Warning that self isolation must continue even when Covid restrictions end
Public Health Wales has warned that people should continue to isolate if they have Covid symptoms and use face masks even when legal restrictions are lifted.
Speaking on today’s BBC Wales Sunday Supplement, Dr Giri Shankar, Lead for Health Protection PHW warned of the “risk that people might confuse the ending of legal restrictions as the same as the ending of medical requirements”.
He said that if symptomatic or testing positive, people should still self-isolate, and emphasised the continued need for vaccinations and handwashing.
His comments come as the ONS reveals that 125,400 – 4.13% of the Welsh population – were believed to have the virus on 12 March, an increase of almost 30% from the the 97,000 recorded the previous week.
Dr Shankar said: “It is about shifting the responsibility for individual customised protective behaviours.
“As a baseline measure, we still think a number of those measures should still continue such as hand hygiene, compliance with vaccination where possible, adhering to face coverings, and most importantly, when people have symptoms, they should still come forward and take a test.”
He added that even without a legal mandate requiring it, “If they are symptomatic or test positive, they should still continue to self-isolate”.
All legal measures to control the spread of Covid will be removed in Wales on 28 March if the public health situation is stable.
It means masks will no longer be legally required in shops, public transport, hairdressers, salons and health and social care, and people with Covid will no longer be required to self-isolate for five days.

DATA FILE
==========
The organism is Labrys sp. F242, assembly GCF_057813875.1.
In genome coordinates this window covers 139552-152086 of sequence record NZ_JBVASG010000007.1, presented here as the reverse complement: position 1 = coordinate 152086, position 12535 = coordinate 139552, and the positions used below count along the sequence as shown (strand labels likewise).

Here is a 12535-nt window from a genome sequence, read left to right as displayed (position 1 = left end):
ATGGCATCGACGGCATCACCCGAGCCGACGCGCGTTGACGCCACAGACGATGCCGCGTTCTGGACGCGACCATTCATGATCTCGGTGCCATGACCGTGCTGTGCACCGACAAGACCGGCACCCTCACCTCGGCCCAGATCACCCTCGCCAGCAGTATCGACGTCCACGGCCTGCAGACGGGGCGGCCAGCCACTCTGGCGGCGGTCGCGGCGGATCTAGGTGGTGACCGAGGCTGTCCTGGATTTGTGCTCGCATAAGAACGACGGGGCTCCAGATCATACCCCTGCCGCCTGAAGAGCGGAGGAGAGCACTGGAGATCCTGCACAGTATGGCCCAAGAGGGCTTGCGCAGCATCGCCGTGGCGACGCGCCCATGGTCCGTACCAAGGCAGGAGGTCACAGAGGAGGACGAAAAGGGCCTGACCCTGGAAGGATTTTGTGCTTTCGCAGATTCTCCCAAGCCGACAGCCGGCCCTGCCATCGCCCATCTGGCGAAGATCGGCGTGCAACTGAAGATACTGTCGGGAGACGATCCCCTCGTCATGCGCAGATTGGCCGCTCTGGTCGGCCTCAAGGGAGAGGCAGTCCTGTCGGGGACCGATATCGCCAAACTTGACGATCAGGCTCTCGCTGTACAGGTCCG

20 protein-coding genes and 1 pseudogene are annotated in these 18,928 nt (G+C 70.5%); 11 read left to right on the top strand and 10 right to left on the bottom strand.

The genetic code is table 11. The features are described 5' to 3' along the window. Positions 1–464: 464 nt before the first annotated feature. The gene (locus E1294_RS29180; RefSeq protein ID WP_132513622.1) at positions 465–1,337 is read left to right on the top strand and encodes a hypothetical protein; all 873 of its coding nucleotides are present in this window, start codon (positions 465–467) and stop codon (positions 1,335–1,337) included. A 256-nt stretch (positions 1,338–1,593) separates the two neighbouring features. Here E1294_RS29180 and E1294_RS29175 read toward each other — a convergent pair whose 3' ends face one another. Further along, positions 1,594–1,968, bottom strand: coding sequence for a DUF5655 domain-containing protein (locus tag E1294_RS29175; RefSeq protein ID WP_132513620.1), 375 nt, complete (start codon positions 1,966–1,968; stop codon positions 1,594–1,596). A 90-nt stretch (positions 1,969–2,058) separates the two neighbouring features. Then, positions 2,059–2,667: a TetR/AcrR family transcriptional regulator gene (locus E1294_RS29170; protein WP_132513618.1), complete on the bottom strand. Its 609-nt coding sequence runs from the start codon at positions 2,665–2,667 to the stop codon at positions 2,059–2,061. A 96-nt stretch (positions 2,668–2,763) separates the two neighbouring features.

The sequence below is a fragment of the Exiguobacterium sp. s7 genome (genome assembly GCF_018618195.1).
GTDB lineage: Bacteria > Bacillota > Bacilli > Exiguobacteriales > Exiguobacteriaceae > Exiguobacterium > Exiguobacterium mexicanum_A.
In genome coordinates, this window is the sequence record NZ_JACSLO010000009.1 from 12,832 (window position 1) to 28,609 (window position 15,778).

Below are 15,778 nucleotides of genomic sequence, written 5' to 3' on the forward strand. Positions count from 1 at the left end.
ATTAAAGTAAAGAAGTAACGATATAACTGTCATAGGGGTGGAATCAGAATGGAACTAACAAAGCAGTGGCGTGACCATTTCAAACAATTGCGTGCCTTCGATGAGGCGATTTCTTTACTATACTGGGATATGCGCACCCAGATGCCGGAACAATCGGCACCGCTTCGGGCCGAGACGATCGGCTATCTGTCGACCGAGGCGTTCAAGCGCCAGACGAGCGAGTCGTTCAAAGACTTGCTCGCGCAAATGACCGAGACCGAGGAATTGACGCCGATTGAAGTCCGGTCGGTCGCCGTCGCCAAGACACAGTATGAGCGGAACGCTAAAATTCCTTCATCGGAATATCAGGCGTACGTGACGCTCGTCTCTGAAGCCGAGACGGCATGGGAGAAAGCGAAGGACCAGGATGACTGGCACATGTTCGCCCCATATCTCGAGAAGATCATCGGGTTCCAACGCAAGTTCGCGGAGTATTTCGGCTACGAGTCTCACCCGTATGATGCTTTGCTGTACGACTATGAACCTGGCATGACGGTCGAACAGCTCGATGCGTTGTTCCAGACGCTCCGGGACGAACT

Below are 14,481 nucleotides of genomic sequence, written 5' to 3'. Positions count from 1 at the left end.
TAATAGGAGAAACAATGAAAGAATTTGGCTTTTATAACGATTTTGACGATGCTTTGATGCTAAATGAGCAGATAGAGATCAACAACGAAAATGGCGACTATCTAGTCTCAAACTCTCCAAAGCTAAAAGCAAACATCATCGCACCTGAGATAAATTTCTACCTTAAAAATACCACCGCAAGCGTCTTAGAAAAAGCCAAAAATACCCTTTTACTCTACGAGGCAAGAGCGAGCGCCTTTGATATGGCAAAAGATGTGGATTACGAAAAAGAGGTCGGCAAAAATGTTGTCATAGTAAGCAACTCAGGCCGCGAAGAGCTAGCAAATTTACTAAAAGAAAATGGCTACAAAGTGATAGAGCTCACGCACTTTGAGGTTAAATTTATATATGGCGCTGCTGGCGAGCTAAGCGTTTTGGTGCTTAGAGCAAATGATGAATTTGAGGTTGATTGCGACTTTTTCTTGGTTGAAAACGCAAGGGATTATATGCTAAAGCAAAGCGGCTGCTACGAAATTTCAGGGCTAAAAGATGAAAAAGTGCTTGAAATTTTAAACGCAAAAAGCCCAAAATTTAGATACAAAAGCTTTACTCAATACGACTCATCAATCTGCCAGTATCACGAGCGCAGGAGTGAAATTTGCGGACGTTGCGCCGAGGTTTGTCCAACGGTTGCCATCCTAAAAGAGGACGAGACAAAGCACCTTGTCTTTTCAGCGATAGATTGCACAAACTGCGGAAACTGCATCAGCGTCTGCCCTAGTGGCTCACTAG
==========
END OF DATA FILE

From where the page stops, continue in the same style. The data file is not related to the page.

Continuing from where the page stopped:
At the beginning of March, First Minister Mr Drakeford said he did not expect to see “a sudden cliff edge” in people not wearing masks.
He said: “I think that while the legal requirement we hope will be lifted on the 28 March, the need to go on doing the right thing, particularly in vulnerable places likes care homes and hospitals, will not have any date”, he added.
Also from 28 March, people with symptoms will no longer be able to get PCR tests, and free lateral flow tests (LFTs) will end from June, although PCR tests will be kept for certain groups, such as health and social care staff with symptoms and care home residents, and hospital patients.
Earlier in March, Dr Frank Atherton, Wales’ Chief Medical Officer stressed the importance of maintaining sufficient Covid testing capacity despite the continued easing of restrictions to control the spread of the virus.
The British Medical Association warned that ending free testing would make it much harder to monitor the spread of the virus and identify new variants.
Support our Nation today
For the price of a cup of coffee a month you can help us create an independent, not-for-profit, national news service for the people of Wales, by the people of Wales.